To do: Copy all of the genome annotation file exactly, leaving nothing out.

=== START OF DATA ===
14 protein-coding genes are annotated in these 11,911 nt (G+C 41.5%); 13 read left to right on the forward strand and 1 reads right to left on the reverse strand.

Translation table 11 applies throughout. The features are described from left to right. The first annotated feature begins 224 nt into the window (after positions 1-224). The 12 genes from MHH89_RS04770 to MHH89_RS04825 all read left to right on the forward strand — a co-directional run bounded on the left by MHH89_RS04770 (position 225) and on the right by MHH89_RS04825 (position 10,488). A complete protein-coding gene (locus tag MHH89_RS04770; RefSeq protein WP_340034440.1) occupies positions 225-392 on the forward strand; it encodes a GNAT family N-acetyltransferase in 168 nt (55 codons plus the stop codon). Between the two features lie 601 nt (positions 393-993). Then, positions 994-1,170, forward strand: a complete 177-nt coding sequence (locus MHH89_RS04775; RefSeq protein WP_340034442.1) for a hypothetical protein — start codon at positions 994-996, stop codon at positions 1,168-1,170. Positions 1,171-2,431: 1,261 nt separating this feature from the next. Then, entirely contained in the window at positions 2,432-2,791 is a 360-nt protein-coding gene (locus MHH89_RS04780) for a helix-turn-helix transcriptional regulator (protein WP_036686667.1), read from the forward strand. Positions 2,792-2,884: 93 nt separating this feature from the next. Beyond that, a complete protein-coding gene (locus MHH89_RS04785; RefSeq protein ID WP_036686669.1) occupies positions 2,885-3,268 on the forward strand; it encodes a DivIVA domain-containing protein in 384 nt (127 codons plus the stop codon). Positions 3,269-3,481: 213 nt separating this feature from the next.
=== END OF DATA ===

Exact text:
14 protein-coding genes are annotated in these 11,911 nt (G+C 41.5%); 13 read left to right on the forward strand and 1 reads right to left on the reverse strand.

Translation table 11 applies throughout. The features are described from left to right. The first annotated feature begins 224 nt into the window (after positions 1-224). The 12 genes from MHH89_RS04770 to MHH89_RS04825 all read left to right on the forward strand — a co-directional run bounded on the left by MHH89_RS04770 (position 225) and on the right by MHH89_RS04825 (position 10,488). A complete protein-coding gene (locus tag MHH89_RS04770; RefSeq protein WP_340034440.1) occupies positions 225-392 on the forward strand; it encodes a GNAT family N-acetyltransferase in 168 nt (55 codons plus the stop codon). Between the two features lie 601 nt (positions 393-993). Then, positions 994-1,170, forward strand: a complete 177-nt coding sequence (locus MHH89_RS04775; RefSeq protein WP_340034442.1) for a hypothetical protein — start codon at positions 994-996, stop codon at positions 1,168-1,170. Positions 1,171-2,431: 1,261 nt separating this feature from the next. Then, entirely contained in the window at positions 2,432-2,791 is a 360-nt protein-coding gene (locus MHH89_RS04780) for a helix-turn-helix transcriptional regulator (protein WP_036686667.1), read from the forward strand. Positions 2,792-2,884: 93 nt separating this feature from the next. Beyond that, a complete protein-coding gene (locus MHH89_RS04785; RefSeq protein ID WP_036686669.1) occupies positions 2,885-3,268 on the forward strand; it encodes a DivIVA domain-containing protein in 384 nt (127 codons plus the stop codon). Positions 3,269-3,481: 213 nt separating this feature from the next.